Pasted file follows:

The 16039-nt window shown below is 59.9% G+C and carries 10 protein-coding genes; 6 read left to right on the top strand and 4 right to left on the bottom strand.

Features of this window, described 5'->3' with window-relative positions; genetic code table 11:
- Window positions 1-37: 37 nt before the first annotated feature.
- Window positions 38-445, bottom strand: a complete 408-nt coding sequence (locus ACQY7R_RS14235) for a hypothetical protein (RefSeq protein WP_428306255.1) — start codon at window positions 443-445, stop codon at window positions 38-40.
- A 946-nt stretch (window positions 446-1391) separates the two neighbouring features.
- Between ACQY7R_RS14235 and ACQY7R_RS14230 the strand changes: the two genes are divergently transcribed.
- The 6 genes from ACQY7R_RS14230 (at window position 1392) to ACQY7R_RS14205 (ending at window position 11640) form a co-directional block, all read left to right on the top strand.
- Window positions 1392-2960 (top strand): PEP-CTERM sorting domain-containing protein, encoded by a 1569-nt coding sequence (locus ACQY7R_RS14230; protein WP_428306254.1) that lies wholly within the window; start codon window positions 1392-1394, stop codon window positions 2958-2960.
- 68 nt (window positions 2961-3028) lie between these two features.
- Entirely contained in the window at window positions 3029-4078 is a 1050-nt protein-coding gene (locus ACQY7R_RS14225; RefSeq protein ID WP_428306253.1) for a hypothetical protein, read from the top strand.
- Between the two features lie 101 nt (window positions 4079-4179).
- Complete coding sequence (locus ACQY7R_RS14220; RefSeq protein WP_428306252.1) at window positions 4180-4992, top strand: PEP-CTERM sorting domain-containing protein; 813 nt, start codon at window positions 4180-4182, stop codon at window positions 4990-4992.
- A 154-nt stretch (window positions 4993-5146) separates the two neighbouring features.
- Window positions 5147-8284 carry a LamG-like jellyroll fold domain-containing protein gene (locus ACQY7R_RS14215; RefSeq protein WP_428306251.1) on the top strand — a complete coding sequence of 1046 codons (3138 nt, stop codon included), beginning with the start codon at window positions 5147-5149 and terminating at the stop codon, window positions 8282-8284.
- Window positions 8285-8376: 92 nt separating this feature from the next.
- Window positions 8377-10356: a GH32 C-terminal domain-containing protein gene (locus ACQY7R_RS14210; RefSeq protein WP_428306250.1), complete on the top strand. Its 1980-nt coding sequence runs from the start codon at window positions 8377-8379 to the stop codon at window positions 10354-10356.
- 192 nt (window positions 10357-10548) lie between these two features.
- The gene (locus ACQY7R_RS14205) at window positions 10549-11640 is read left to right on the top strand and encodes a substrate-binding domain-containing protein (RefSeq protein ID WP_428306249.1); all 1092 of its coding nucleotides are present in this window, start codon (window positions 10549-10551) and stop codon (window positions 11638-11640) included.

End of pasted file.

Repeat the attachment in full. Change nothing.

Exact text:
The 16039-nt window shown below is 59.9% G+C and carries 10 protein-coding genes; 6 read left to right on the top strand and 4 right to left on the bottom strand.

Features of this window, described 5'->3' with window-relative positions; genetic code table 11:
- Window positions 1-37: 37 nt before the first annotated feature.
- Window positions 38-445, bottom strand: a complete 408-nt coding sequence (locus ACQY7R_RS14235) for a hypothetical protein (RefSeq protein WP_428306255.1) — start codon at window positions 443-445, stop codon at window positions 38-40.
- A 946-nt stretch (window positions 446-1391) separates the two neighbouring features.
- Between ACQY7R_RS14235 and ACQY7R_RS14230 the strand changes: the two genes are divergently transcribed.
- The 6 genes from ACQY7R_RS14230 (at window position 1392) to ACQY7R_RS14205 (ending at window position 11640) form a co-directional block, all read left to right on the top strand.
- Window positions 1392-2960 (top strand): PEP-CTERM sorting domain-containing protein, encoded by a 1569-nt coding sequence (locus ACQY7R_RS14230; protein WP_428306254.1) that lies wholly within the window; start codon window positions 1392-1394, stop codon window positions 2958-2960.
- 68 nt (window positions 2961-3028) lie between these two features.
- Entirely contained in the window at window positions 3029-4078 is a 1050-nt protein-coding gene (locus ACQY7R_RS14225; RefSeq protein ID WP_428306253.1) for a hypothetical protein, read from the top strand.
- Between the two features lie 101 nt (window positions 4079-4179).
- Complete coding sequence (locus ACQY7R_RS14220; RefSeq protein WP_428306252.1) at window positions 4180-4992, top strand: PEP-CTERM sorting domain-containing protein; 813 nt, start codon at window positions 4180-4182, stop codon at window positions 4990-4992.
- A 154-nt stretch (window positions 4993-5146) separates the two neighbouring features.
- Window positions 5147-8284 carry a LamG-like jellyroll fold domain-containing protein gene (locus ACQY7R_RS14215; RefSeq protein WP_428306251.1) on the top strand — a complete coding sequence of 1046 codons (3138 nt, stop codon included), beginning with the start codon at window positions 5147-5149 and terminating at the stop codon, window positions 8282-8284.
- Window positions 8285-8376: 92 nt separating this feature from the next.
- Window positions 8377-10356: a GH32 C-terminal domain-containing protein gene (locus ACQY7R_RS14210; RefSeq protein WP_428306250.1), complete on the top strand. Its 1980-nt coding sequence runs from the start codon at window positions 8377-8379 to the stop codon at window positions 10354-10356.
- 192 nt (window positions 10357-10548) lie between these two features.
- The gene (locus ACQY7R_RS14205) at window positions 10549-11640 is read left to right on the top strand and encodes a substrate-binding domain-containing protein (RefSeq protein ID WP_428306249.1); all 1092 of its coding nucleotides are present in this window, start codon (window positions 10549-10551) and stop codon (window positions 11638-11640) included.